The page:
Language Selection

English French German Italian Portuguese Spanish

Promise SATA300 TX4 SATA 2.0

Filed under
Hardware
Reviews

We don't review many disk controllers or hard drives at Phoronix but we decided to take a quick look at the Promise Technology SATA300 TX4 PCI controller card, which promises to be a cost-effective 4-port Serial ATA 2.0 controller. Two of the features include Native Command Queuing and Tagged Command Queuing support, but how does its performance compare to solutions integrated on the motherboard? In this review of the Promise SATA300 TX4 we tested it with Ubuntu 7.04 Feisty Fawn using an nForce 430 chipset.

· Four Serial ATA 3Gb/s Ports for support of up to 4 drives
· Native Command Queuing (NCQ)
· SATA Tagged Command Queuing (TCQ)
· Large LBA support for drives above 137GB
· Supports Serial ATAPI devices
· Disk Activity LED Headers
· Flexible future-proof upgrade for users with motherboards that only have a PCI interface

The SATA300 TX4 is available from many online stores as an OEM or retail package. Included with the Promise SATA300 TX4 retail was the quick start guide, driver CD, mini PCI bracket, and four Serial ATA data ports. The host bus adapter comes with the full-size PCI bracket attached but the PCB itself is only half the height and has no problems fitting inside a mini PCI slot.

More Here




More in Tux Machines

Security News

  • Security advisories for Tuesday
  • FOI: NHS Trusts are ransomware pin cushions [Ed: Windows]
    The FOI requests found that 87 per cent of attacks came via a networked NHS device and that 80 per cent were down to phished staffers. However, only a small proportion of the 100 or so Trusts responded to this part of the requests. "These results are far from surprising. Public sector organisations make a soft target for fraudsters because budget and resource shortages frequently leave hospitals short-changed when it comes to security basics like regular software patching," said Tony Rowan, Chief Security Consultant at SentinelOne. "The results highlight the fact that old school AV technology is powerless to halt virulent, mutating forms of malware like ransomware and a new more dynamic approach to endpoint protection is needed.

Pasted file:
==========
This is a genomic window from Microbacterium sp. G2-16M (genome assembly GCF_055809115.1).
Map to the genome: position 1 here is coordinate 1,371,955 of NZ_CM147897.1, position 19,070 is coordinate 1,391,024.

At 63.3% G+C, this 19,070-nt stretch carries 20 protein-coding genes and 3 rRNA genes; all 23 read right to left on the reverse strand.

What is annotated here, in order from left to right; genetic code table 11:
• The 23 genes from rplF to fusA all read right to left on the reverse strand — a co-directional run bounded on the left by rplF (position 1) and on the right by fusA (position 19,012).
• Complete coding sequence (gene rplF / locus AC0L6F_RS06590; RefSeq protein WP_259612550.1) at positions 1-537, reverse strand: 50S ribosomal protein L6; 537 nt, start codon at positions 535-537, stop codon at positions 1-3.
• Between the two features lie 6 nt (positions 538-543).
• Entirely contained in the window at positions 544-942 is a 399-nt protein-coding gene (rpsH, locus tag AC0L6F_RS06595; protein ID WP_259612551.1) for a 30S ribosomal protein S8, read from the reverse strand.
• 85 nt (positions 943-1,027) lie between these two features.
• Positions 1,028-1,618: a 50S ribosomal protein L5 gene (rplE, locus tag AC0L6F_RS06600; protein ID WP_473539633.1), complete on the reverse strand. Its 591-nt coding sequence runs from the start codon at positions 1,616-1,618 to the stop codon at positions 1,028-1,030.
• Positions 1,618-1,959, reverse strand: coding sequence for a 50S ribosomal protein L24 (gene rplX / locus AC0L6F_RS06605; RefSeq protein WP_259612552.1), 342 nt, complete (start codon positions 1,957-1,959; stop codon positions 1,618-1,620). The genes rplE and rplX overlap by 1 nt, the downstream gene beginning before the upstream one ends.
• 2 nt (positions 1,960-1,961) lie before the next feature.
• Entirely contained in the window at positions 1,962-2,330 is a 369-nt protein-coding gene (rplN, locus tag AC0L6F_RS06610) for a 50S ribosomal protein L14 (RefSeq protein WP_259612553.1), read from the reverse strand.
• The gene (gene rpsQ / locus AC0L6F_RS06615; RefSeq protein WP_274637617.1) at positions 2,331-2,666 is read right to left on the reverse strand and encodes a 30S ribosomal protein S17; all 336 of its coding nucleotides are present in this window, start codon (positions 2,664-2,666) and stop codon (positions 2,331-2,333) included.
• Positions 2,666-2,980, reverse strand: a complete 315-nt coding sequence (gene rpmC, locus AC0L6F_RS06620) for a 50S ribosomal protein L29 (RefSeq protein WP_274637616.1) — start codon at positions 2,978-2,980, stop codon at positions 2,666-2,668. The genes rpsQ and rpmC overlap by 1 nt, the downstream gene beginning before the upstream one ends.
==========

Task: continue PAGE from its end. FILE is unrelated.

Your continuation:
10 reasons to use Cinnamon as your Linux desktop environment

Recently I installed Fedora 25, and found that the current version of KDE Plasma was unstable for me; it crashed several times a day before I decided to try to try something different. After installing a number of alternative desktops and trying them all for a couple hours each, I finally settled on using Cinnamon until Plasma is patched and stable. Here's what I found. Read more

Android Leftovers

Red Hat Financial News